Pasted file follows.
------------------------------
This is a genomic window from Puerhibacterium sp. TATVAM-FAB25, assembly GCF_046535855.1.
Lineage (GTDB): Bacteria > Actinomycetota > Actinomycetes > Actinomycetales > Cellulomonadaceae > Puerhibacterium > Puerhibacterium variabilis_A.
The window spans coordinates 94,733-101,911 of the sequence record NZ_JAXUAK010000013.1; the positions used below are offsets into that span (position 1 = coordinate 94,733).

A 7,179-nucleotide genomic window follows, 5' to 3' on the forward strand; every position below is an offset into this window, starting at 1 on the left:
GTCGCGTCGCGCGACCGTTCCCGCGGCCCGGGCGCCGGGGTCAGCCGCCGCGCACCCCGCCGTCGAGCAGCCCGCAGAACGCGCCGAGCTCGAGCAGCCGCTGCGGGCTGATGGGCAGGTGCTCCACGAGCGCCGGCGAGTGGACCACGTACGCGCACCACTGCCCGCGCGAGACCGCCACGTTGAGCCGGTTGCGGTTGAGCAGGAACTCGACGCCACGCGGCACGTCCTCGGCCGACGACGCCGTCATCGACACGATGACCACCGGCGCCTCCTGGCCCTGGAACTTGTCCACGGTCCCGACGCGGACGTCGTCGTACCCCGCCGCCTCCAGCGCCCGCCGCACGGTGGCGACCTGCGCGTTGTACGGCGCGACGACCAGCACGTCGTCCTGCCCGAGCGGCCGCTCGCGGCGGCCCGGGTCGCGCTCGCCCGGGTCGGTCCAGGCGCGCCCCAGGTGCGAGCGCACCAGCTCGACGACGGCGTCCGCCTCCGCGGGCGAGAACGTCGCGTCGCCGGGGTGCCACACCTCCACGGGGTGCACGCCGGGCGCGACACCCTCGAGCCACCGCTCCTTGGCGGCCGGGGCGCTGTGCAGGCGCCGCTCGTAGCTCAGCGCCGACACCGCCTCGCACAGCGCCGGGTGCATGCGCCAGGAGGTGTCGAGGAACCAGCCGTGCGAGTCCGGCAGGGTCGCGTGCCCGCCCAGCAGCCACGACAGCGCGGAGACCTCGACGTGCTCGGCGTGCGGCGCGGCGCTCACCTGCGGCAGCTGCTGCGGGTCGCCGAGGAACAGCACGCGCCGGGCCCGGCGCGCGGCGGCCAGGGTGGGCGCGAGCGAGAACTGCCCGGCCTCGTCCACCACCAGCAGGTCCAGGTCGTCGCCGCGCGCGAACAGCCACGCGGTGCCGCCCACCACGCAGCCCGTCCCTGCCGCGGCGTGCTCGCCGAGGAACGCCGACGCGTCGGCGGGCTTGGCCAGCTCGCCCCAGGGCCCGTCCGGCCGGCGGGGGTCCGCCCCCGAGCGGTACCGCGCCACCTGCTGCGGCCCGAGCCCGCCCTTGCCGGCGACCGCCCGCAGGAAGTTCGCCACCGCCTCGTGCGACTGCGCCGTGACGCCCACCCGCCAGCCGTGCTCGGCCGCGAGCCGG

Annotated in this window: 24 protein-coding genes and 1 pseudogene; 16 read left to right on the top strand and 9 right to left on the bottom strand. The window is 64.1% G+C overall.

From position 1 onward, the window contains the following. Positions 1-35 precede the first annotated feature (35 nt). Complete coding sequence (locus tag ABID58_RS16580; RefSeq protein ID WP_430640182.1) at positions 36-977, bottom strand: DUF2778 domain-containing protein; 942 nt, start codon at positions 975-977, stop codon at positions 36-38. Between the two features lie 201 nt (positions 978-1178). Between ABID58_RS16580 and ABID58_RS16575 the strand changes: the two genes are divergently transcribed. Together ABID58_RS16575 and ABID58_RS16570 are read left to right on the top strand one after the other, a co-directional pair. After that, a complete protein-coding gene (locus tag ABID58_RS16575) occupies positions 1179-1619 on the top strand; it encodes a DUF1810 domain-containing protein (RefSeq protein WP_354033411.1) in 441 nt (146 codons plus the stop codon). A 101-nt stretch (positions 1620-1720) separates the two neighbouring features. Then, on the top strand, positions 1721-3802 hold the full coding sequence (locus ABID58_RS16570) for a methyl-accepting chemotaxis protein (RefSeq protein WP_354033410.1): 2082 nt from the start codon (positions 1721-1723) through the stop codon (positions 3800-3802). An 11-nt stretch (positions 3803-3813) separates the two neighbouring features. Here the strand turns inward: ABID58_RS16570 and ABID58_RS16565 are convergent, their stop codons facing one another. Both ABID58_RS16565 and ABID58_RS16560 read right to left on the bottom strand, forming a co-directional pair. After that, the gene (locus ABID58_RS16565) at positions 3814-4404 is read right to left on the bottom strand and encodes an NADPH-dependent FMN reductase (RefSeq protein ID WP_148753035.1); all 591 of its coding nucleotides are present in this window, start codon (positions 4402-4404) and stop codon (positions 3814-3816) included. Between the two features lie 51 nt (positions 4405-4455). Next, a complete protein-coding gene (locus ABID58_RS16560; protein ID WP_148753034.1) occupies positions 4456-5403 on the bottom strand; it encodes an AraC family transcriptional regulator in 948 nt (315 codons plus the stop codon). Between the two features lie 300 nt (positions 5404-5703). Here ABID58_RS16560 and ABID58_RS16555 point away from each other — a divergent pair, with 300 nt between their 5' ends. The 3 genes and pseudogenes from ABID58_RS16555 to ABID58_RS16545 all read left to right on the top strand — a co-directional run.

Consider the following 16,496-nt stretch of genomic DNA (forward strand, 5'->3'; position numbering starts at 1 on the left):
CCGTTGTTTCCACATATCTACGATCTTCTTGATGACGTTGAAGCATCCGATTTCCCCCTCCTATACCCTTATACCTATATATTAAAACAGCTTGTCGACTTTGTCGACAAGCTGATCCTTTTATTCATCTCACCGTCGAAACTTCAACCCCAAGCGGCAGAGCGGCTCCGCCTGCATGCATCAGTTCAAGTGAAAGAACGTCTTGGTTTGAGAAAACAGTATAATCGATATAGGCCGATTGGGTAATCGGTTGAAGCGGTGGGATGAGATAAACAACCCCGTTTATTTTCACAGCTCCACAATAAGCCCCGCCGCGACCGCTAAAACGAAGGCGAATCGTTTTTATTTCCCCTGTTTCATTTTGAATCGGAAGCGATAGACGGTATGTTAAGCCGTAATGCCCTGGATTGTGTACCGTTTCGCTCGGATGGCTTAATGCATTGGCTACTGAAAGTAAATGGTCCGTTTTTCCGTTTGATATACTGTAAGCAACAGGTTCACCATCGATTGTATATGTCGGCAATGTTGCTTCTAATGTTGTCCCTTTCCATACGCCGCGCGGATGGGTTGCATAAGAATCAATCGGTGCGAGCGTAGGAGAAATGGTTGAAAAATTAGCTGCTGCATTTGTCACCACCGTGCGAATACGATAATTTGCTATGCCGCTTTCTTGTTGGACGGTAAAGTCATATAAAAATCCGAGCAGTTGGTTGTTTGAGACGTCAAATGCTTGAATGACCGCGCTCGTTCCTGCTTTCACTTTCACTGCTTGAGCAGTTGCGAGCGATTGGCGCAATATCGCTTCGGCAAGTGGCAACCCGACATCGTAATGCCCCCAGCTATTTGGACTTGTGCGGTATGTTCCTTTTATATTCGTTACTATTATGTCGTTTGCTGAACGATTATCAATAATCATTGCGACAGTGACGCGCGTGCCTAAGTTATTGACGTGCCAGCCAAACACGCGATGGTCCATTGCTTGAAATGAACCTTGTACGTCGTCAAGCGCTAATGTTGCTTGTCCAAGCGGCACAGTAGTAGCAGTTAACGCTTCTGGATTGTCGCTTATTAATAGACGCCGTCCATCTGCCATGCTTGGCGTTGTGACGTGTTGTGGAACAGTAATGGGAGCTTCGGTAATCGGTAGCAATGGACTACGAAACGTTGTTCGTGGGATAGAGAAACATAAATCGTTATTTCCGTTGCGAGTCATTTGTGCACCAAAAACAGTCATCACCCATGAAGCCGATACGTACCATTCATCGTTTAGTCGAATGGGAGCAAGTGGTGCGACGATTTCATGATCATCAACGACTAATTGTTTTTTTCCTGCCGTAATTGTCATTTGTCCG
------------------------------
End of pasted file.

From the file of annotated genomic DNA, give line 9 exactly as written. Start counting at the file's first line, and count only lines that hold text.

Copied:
CCGTTGTTTCCACATATCTACGATCTTCTTGATGACGTTGAAGCATCCGATTTCCCCCTCCTATACCCTTATACCTATATATTAAAACAGCTTGTCGACTTTGTCGACAAGCTGATCCTTTTATTCATCTCACCGTCGAAACTTCAACCCCAAGCGGCAGAGCGGCTCCGCCTGCATGCATCAGTTCAAGTGAAAGAACGTCTTGGTTTGAGAAAACAGTATAATCGATATAGGCCGATTGGGTAATCGGTTGAAGCGGTGGGATGAGATAAACAACCCCGTTTATTTTCACAGCTCCACAATAAGCCCCGCCGCGACCGCTAAAACGAAGGCGAATCGTTTTTATTTCCCCTGTTTCATTTTGAATCGGAAGCGATAGACGGTATGTTAAGCCGTAATGCCCTGGATTGTGTACCGTTTCGCTCGGATGGCTTAATGCATTGGCTACTGAAAGTAAATGGTCCGTTTTTCCGTTTGATATACTGTAAGCAACAGGTTCACCATCGATTGTATATGTCGGCAATGTTGCTTCTAATGTTGTCCCTTTCCATACGCCGCGCGGATGGGTTGCATAAGAATCAATCGGTGCGAGCGTAGGAGAAATGGTTGAAAAATTAGCTGCTGCATTTGTCACCACCGTGCGAATACGATAATTTGCTATGCCGCTTTCTTGTTGGACGGTAAAGTCATATAAAAATCCGAGCAGTTGGTTGTTTGAGACGTCAAATGCTTGAATGACCGCGCTCGTTCCTGCTTTCACTTTCACTGCTTGAGCAGTTGCGAGCGATTGGCGCAATATCGCTTCGGCAAGTGGCAACCCGACATCGTAATGCCCCCAGCTATTTGGACTTGTGCGGTATGTTCCTTTTATATTCGTTACTATTATGTCGTTTGCTGAACGATTATCAATAATCATTGCGACAGTGACGCGCGTGCCTAAGTTATTGACGTGCCAGCCAAACACGCGATGGTCCATTGCTTGAAATGAACCTTGTACGTCGTCAAGCGCTAATGTTGCTTGTCCAAGCGGCACAGTAGTAGCAGTTAACGCTTCTGGATTGTCGCTTATTAATAGACGCCGTCCATCTGCCATGCTTGGCGTTGTGACGTGTTGTGGAACAGTAATGGGAGCTTCGGTAATCGGTAGCAATGGACTACGAAACGTTGTTCGTGGGATAGAGAAACATAAATCGTTATTTCCGTTGCGAGTCATTTGTGCACCAAAAACAGTCATCACCCATGAAGCCGATACGTACCATTCATCGTTTAGTCGAATGGGAGCAAGTGGTGCGACGATTTCATGATCATCAACGACTAATTGTTTTTTTCCTGCCGTAATTGTCATTTGTCCG